By Cara Murez HealthDay Reporter
TUESDAY, Jan. 12, 2021 (HealthDay News) — You have probably seen the social media posts: Your good friend’s co-worker is raising money online to help pay for cancer treatments or another friend needs funds to pay medical bills after a car crash.
Crowdsourced fundraising seems to, at least partly, fill a gap between out-of-pocket health care costs and what people can afford.
A new study looked at what the role of one of the best-known sites, GoFundMe, has played in crowdsourcing funds for medical costs over the past several years.
“I think the most striking finding for us was the magnitude that the number of these fundraisers have grown over the past few years,” said study author Dr. Suveen Angraal, an internal medicine resident physician at the University of Missouri-Kansas City.
The study focused solely on GoFundMe fundraisers, extracting data between May 2010 (when the site began) and December 2018. The researchers found 42 fundraisers for medical conditions in 2010 and 119,373 in 2018, a number that rose incrementally through the years.
“It’s a pretty dramatic increase that shows the magnitude of how big the issue is and how big the problem is when it comes to the cost of health care,” Angraal said.
“We know that health care in the U.S. is expensive and, time and again, we have seen — not just me, but many of our colleagues across the U.S. have seen — that patients are unable to afford the basics of health care,” Angraal added. “They’re unable to afford medications, treatments that are necessary, because either they do not have insurance or their insurance doesn’t cover the cost of treatment.”
During the study years, GoFundMe included 1,056,455 fundraisers on its platform, and nearly 27% were for health care-related expenses. Those health care fundraisers sought more than $10.2 billion and had received more than $3.6 billion by April 2019.
The fundraisers for health care expenses were nearly 35% for cancer care, just over 19% for trauma or injury, 17% for neurological conditions and nearly 4% for cardiovascular conditions. Those seeking money to pay for cancer care sought an average of $45,571 per case.
“That makes sense because getting chemotherapy for cancer is probably one of the most expensive treatment options in health care. The out-of-pocket costs, even if you have insurance, for cancer therapy can be very high,” Angraal said.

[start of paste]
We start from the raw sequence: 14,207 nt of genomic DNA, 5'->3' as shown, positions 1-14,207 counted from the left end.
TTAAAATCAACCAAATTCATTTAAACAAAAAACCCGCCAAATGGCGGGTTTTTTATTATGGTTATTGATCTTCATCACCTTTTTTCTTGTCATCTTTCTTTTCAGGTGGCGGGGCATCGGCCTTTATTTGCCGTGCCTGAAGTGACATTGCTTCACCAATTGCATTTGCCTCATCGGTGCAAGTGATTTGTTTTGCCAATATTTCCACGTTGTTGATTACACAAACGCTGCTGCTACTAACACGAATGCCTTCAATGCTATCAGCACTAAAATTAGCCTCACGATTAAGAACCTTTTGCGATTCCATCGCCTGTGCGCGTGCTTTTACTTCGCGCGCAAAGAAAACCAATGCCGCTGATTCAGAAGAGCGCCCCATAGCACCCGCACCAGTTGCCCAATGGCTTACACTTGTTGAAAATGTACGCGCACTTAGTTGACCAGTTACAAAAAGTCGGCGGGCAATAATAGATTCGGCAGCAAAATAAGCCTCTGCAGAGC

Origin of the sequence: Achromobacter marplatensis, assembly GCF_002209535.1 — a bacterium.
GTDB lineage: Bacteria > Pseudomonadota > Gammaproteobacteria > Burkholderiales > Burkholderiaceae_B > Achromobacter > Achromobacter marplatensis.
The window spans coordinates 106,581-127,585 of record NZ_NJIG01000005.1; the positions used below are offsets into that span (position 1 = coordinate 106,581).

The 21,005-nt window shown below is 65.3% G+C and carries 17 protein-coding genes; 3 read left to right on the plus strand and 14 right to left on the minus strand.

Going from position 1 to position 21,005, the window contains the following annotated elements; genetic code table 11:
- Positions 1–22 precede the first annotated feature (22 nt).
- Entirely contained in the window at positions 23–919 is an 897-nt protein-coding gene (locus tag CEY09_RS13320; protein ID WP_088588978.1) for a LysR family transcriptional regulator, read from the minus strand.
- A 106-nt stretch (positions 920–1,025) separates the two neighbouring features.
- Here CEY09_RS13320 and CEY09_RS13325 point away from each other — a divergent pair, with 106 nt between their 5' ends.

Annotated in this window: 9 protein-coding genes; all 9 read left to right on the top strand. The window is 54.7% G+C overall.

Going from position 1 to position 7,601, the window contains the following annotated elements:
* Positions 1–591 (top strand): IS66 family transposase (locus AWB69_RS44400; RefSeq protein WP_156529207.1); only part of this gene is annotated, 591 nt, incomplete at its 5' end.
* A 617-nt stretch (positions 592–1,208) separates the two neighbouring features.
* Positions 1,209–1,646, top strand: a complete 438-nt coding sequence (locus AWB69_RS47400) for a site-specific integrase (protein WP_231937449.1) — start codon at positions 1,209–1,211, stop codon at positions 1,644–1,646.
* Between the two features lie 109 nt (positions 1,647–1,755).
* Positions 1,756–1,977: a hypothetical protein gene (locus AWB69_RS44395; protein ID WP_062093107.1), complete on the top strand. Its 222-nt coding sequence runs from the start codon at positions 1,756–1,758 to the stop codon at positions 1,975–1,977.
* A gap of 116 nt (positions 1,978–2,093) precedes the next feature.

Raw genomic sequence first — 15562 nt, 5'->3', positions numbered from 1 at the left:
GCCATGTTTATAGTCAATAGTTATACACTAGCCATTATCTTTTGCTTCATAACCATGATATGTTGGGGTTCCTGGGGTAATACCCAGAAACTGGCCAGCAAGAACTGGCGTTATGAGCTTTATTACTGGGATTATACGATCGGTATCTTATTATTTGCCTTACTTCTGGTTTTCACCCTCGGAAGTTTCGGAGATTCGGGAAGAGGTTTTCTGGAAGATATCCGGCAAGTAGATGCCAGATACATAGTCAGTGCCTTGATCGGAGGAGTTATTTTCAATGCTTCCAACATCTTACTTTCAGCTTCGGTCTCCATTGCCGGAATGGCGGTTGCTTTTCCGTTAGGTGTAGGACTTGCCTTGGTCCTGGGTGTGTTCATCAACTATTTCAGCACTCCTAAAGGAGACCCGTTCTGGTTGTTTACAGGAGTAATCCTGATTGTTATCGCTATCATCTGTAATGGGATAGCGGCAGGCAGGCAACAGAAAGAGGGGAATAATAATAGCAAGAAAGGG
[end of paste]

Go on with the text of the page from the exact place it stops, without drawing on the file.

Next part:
It’s possible that some of these requests for funding are scams, Angraal acknowledged. The site affirms that it works to ensure funds raised are verified and go to the intended cause.
Angraal suggested that the health care system needs to make changes that address affordability.
“Things need to change at different levels of health care,” he said. “We need to implement policies that make health care not only more accessible, but also more affordable for the patients.”
The report was published online Jan. 11 in JAMA Network Open.
Prior to other health care concerns taking a bit of a backseat to the pandemic, costs were the number one problem cited by patients, said Liz Hamel, vice president and director of public opinion and survey research at the Henry J. Kaiser Family Foundation (KFF).
That continued even after the passage of the Affordable Care Act (ACA) in 2010 because, while the ACA did a lot to get coverage to people who didn’t have it before, there continued to be an increase overall in health care prices and in deductibles for health insurance plans, Hamel said. Most people still get their insurance through an employer if they have insurance, Hamel said.
Past KFF research has found that the costs of health care have led some to not pay medical bills or to put off health care. When KFF has followed up to ask about the impact of those bills on people’s lives, it has learned that people have put off household purchases, changed living situations, increased credit card debt or taken on an extra job. These are decisions that can have an impact on people’s lives, Hamel said.
Crowdsourcing fundraising is probably a patchwork for people who can figure out how to do that, but it’s more of a band-aid than a solution to the problem, she said.
“I always like to emphasize how much of a problem this is even for people with employer-sponsored health insurance. We did a big survey of that group late in 2018. People tend to think this is a problem for the uninsured or if you have coverage, you’re OK. We’ve just seen over time how much skimpier and skimpier even employer health plans have gotten,” Hamel said. “It really is a problem for people.”
SOURCES: Suveen Angraal, MD, internal medicine resident physician, University of Missouri-Kansas City; Liz Hamel, vice president/director, public opinion and survey research, Henry J. Kaiser Family Foundation, San Francisco; JAMA Network Open, Jan. 11, 2021, online
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